5. I haven't used it yet but I believe you need to apply enough pressure to flex it but that also isn't much pressure. What are you expecting to have touch you that you wouldn't be able to feel normally?
  6. Haven't settled on a specific material. Still trying to come up with a good compromise between tight, form fitting, something latex-like, and the other side of things where I also want it to be breatheable, and cool. I swear very easily and can picture my skin sweating under the sleeve. In my experience, skin doesn't tend to sweat significantly when tightly wrapped (I figure it's because the sweat literally can't properly ooze out of pores), however I live in a (what I consider) warm climate (currently it's still high 80 degrees during the day) (on the bright side it's getting down to high 60s at night). Anyways, if you know of a material that's like latex, but breathes like cotton, let me know. The whole "feeling" thing is more for light touches, I've noticed that (in the winter when I get to wear long sleeves, which I think looks and feels nicer, but I can't wear that sort of thing most of the year) things tend to get snagged on my sleeves, and I generally can't feel things so much, (earbud cords as an example). The whole project is a small thing, ultimately it's a secondary thing on the sleeve. I still want some sort of embedded, flexible display. EDIT: I do plan on getting Apple's new AirPods when they come out in a month or so, and getting only wireless earbuds from then on. But they might not always be Apple's.
  7. Well I can tell you the under armor shirts are very good at keeping moisture away and are breathable just don't get the winter wear version. Check out this wearable I want to get them. Clarifying: A screen built in adds complexity. So what your looking for more is a jacket that has sensors not a tight fitting shirt for the winter? If so have the sensors on the jacket and have the compression shirt have the "notifications". New problem: Speaking between the two wearables Solution: simple plug at base of jacket and compression shirt? Please let me know how accurate my assumptions are. Also more info about what you'd like it to do would be helpful.
  8. That all sounds about right, I had strongly considered doing it in two layers, however the outer layer would be more like a long sleeve shirt, not a jacket, that is, it wouldn't be terribly thick or heavy. Not sure if that's what you were thinking of. As for that link, I had considered eventually adding body monitoring pieces to it. Primarily a heart rate monitor around the wrist (seems to be a fairly typical location these days) and some sort of orientation tracker (probably a couple to determine sitting, standing, or laying down (though that would go more in a whole body suit not just a sleeve). Anyways, assuming I don't purchase any specific material to do my first version of the TENS system in a sleeve, I think I have a good material. I bought it several months (might be over a year now) for a different project, I bought a few different kinds of fabric, I can't remember what this one is called though so I may check my purchase history to see if I can find it so I can let you know, it's not as "breatheable" as I'd like, but is a bit stretchy so I think I'm going to go with that for my first prototype. As for the connection, yes, probably some small cable when I get to that point. A 3.5mm cable, like what's used for headphones, I believe would be simple, depends if there's a separate computer in each half or just in one.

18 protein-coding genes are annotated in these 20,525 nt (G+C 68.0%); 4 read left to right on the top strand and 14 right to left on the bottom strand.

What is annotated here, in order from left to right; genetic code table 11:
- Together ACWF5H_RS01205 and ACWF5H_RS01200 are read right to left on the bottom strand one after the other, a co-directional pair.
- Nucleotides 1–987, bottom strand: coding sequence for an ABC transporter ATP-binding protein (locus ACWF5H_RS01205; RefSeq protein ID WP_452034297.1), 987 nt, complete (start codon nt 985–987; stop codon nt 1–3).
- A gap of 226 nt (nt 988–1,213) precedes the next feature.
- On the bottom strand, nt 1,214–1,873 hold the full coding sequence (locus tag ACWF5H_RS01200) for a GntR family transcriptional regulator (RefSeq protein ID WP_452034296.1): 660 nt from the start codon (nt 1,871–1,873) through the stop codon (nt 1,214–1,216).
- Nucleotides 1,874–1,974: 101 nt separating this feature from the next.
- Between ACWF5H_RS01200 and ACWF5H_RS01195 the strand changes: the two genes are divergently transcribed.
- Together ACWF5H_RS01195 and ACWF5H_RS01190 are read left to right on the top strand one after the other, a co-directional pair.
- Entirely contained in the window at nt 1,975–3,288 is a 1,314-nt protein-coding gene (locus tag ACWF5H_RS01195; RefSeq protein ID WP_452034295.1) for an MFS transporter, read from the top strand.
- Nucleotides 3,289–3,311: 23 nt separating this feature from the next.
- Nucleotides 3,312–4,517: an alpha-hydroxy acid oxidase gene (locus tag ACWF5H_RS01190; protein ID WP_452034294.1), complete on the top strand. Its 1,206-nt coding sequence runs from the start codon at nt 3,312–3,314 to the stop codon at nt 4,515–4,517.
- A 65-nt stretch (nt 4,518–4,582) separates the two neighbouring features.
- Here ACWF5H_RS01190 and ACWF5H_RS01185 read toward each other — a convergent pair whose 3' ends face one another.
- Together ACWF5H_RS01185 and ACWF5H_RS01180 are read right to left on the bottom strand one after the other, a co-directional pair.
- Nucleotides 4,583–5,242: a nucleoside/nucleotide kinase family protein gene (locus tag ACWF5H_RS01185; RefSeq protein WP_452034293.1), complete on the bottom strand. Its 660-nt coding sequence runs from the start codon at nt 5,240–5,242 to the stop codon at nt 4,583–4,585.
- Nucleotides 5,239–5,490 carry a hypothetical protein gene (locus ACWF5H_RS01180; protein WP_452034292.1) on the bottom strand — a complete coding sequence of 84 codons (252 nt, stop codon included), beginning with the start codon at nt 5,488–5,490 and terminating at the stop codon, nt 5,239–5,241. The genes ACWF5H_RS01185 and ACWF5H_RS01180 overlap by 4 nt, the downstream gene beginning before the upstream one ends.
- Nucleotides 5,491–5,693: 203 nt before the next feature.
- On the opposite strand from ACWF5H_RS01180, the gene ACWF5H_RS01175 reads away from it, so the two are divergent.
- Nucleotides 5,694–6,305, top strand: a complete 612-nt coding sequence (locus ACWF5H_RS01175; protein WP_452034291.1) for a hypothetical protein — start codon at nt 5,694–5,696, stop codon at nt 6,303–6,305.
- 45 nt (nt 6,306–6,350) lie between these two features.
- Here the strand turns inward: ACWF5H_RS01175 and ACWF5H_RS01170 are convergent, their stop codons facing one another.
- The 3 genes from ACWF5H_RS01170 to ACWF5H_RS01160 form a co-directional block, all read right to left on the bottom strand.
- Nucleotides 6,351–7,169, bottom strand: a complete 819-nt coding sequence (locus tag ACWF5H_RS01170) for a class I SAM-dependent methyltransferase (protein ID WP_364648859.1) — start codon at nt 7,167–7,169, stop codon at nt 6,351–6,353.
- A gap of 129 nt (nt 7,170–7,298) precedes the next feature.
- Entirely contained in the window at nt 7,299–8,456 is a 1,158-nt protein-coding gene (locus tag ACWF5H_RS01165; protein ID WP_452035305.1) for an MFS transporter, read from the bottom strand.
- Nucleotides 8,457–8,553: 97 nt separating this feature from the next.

9. I personally don't wear jackets but rather sweat shirts. I imagine your in the same boat being from warmer climates. But yes that is what I was talking about. I would cation trying to add every feature right away because you may need to back track to find some issues. Perfect one feature at a time. I wouldn't go with the 3.5mm cable simply because of how simple it is to unplug and you could run into it just "popping" out.